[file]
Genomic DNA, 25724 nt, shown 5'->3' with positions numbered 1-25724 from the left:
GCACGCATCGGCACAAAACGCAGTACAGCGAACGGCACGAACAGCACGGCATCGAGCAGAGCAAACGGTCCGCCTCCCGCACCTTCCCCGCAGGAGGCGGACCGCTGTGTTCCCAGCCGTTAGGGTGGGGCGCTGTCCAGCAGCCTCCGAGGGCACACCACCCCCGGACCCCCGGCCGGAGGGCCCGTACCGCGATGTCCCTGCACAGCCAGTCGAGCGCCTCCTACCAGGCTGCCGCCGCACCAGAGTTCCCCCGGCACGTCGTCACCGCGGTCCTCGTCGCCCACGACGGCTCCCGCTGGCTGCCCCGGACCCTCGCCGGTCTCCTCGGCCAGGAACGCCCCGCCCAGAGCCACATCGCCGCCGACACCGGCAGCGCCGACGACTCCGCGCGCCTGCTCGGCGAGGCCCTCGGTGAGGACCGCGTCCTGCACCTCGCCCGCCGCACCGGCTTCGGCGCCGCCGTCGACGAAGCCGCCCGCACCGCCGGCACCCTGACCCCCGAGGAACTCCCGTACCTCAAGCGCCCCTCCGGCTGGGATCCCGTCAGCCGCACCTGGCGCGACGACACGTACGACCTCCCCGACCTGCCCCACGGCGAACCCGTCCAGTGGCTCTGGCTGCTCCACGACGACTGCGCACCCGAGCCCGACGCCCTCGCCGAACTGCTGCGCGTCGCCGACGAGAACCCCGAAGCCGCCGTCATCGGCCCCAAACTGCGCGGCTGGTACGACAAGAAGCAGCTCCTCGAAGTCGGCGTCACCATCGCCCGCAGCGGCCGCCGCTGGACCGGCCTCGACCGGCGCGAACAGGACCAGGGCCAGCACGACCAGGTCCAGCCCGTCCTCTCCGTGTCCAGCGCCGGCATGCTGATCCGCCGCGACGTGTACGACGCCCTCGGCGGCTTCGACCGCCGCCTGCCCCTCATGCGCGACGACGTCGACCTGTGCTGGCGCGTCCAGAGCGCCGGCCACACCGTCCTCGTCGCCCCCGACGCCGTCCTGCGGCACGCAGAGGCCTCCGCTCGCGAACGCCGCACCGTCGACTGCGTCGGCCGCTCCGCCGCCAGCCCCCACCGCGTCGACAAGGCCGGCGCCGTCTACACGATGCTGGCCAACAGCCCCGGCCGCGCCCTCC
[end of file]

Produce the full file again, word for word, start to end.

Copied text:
Genomic DNA, 25724 nt, shown 5'->3' with positions numbered 1-25724 from the left:
GCACGCATCGGCACAAAACGCAGTACAGCGAACGGCACGAACAGCACGGCATCGAGCAGAGCAAACGGTCCGCCTCCCGCACCTTCCCCGCAGGAGGCGGACCGCTGTGTTCCCAGCCGTTAGGGTGGGGCGCTGTCCAGCAGCCTCCGAGGGCACACCACCCCCGGACCCCCGGCCGGAGGGCCCGTACCGCGATGTCCCTGCACAGCCAGTCGAGCGCCTCCTACCAGGCTGCCGCCGCACCAGAGTTCCCCCGGCACGTCGTCACCGCGGTCCTCGTCGCCCACGACGGCTCCCGCTGGCTGCCCCGGACCCTCGCCGGTCTCCTCGGCCAGGAACGCCCCGCCCAGAGCCACATCGCCGCCGACACCGGCAGCGCCGACGACTCCGCGCGCCTGCTCGGCGAGGCCCTCGGTGAGGACCGCGTCCTGCACCTCGCCCGCCGCACCGGCTTCGGCGCCGCCGTCGACGAAGCCGCCCGCACCGCCGGCACCCTGACCCCCGAGGAACTCCCGTACCTCAAGCGCCCCTCCGGCTGGGATCCCGTCAGCCGCACCTGGCGCGACGACACGTACGACCTCCCCGACCTGCCCCACGGCGAACCCGTCCAGTGGCTCTGGCTGCTCCACGACGACTGCGCACCCGAGCCCGACGCCCTCGCCGAACTGCTGCGCGTCGCCGACGAGAACCCCGAAGCCGCCGTCATCGGCCCCAAACTGCGCGGCTGGTACGACAAGAAGCAGCTCCTCGAAGTCGGCGTCACCATCGCCCGCAGCGGCCGCCGCTGGACCGGCCTCGACCGGCGCGAACAGGACCAGGGCCAGCACGACCAGGTCCAGCCCGTCCTCTCCGTGTCCAGCGCCGGCATGCTGATCCGCCGCGACGTGTACGACGCCCTCGGCGGCTTCGACCGCCGCCTGCCCCTCATGCGCGACGACGTCGACCTGTGCTGGCGCGTCCAGAGCGCCGGCCACACCGTCCTCGTCGCCCCCGACGCCGTCCTGCGGCACGCAGAGGCCTCCGCTCGCGAACGCCGCACCGTCGACTGCGTCGGCCGCTCCGCCGCCAGCCCCCACCGCGTCGACAAGGCCGGCGCCGTCTACACGATGCTGGCCAACAGCCCCGGCCGCGCCCTCC